When a court is called upon to create a parenting plan and a time-sharing schedule, the court is required to consider the factors found in Florida Statute 61.13(3).
The best interests of the minor children involved in the proceeding should always be the paramount concern of the trial court judge. One section which should not be overlooked by the judge is found in section 61.13(2)(c)(2). That section creates a presumption of detriment to the minor children when the parent seeking time-sharing has been convicted of domestic battery upon the other spouse.
The operative word under this particular section of the statute is “presumption”. A trial judge must inform the party who has been found guilty of domestic violence that it is their burden to overcome the presumption of detriment to the minor children. Failing to overcome the burden could lead to the denial of shared parental responsibility or any time-sharing.
The case of Matura v. Griffiths discusses in detail the concept of timesharing, parenting plans, and the effect of domestic violence on timesharing and shared parental responsibility.
In the Matura case, the husband was deported to Jamaica based upon his conviction of domestic violence against his wife. In spite of the fact that he was deported to Jamaica as a result of domestic battery, the trial judge still afforded him the opportunity to have timesharing in Jamaica with his children.
The appellate court promptly reversed the trial court, due in large part to the fact that the trial judge never advised the husband that his domestic battery convictions created the “presumption of detriment” to the minor children. This in turn would have denied him the right to have timesharing, unless he was able to rebut the presumption of “detriment to the children”. Unfortunately the trial judge never informed the husband of his obligation to rebut the presumption.
Many people are familiar with the Hague convention, which is actually known as the Hague Convention of the Civil Aspects of International Child Abduction. This is an international treaty among various countries who have pledged to assist in the return of minor children to their homes.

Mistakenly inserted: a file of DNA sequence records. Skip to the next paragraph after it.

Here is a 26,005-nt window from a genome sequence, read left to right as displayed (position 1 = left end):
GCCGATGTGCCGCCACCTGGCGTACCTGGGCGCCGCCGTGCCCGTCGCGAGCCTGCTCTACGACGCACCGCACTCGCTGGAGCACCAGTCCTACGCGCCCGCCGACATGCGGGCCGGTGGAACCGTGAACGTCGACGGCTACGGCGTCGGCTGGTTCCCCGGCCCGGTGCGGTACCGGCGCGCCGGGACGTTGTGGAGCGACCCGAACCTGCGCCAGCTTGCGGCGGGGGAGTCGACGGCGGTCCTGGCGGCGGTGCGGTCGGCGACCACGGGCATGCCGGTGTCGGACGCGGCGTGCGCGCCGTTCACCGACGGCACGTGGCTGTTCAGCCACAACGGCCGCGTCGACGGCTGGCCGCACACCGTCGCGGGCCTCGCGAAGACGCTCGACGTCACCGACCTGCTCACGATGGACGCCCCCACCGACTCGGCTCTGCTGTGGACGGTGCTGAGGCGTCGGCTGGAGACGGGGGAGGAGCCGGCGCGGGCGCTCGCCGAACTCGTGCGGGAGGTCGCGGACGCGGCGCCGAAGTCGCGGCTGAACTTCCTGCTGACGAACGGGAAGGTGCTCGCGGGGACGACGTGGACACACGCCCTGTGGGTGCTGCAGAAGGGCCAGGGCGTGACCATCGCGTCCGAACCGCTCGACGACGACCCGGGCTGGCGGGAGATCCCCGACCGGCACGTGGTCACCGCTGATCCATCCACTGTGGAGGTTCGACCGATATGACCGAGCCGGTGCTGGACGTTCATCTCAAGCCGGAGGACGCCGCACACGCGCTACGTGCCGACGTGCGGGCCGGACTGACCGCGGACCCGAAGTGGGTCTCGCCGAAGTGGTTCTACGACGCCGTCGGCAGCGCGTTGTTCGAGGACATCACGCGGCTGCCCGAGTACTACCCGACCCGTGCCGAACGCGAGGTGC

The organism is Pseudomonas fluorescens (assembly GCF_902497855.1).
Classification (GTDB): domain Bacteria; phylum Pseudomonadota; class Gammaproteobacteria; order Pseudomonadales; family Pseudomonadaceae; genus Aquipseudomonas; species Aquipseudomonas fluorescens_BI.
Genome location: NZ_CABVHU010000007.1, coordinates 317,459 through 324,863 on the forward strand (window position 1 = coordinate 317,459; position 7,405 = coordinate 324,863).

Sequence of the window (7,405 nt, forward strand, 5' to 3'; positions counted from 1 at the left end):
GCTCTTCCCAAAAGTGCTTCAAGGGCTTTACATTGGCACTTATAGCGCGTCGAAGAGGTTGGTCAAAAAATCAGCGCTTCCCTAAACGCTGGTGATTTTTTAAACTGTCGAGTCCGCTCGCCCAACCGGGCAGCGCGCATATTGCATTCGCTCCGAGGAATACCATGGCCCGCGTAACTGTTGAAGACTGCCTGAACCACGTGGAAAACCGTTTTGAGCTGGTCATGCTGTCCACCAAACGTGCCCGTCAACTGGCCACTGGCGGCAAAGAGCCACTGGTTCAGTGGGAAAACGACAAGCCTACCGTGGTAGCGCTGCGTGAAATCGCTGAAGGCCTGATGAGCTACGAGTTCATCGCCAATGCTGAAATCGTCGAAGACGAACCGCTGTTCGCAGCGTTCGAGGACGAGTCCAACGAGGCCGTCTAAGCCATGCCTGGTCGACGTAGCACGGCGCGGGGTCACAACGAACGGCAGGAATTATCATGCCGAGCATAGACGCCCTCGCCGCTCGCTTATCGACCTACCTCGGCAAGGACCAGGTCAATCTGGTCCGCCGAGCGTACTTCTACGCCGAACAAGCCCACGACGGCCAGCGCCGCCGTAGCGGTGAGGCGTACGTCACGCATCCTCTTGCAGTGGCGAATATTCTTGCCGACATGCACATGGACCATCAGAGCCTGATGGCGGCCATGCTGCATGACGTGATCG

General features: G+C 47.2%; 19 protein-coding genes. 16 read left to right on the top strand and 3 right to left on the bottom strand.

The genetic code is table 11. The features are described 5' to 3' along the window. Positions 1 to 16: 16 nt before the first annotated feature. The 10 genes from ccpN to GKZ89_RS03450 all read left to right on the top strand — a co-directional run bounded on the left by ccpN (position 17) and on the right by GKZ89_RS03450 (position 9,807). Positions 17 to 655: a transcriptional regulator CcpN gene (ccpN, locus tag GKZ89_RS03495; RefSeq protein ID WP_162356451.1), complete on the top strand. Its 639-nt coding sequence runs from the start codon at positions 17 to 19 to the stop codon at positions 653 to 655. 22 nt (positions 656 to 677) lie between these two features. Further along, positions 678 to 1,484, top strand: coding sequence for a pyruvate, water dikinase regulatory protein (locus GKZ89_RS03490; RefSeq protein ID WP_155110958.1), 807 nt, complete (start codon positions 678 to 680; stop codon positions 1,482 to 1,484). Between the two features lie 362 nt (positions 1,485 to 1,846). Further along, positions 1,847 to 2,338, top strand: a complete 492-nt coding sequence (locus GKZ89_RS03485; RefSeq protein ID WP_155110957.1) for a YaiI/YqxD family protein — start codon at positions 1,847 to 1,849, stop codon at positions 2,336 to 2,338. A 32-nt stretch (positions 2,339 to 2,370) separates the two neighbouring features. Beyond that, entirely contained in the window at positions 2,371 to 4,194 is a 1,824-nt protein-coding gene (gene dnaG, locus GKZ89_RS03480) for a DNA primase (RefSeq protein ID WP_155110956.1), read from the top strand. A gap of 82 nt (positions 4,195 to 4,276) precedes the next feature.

Jamaica is not a signatory or a party to the Hague convention, which would make it nearly impossible to have a child returned after having been improperly removed to a country which is not a party to the Hague convention.
A combination of domestic violence, along with threats of abduction, coupled with a non-signatory country to the Hague convention could only spell disaster, as found in the Matura case.
Extreme caution must be exercised, and all reasonable and necessary safeguards should be put in place when you are dealing with timesharing between parents residing in different countries. This is especially true when one parent has demonstrated his or her capacity and propensity to disregard court orders regarding time-sharing and custody.
Talk to an attorney who has over 37 years of experience dealing with marital and family law issues, including familiarity with the Hague convention. Alan R. Burton is an attorney practicing law in Boca Raton, Florida and is available to consult with you should you have any questions regarding time-sharing, divorce, or other family law related issues. He can be reached at 954-295-9222.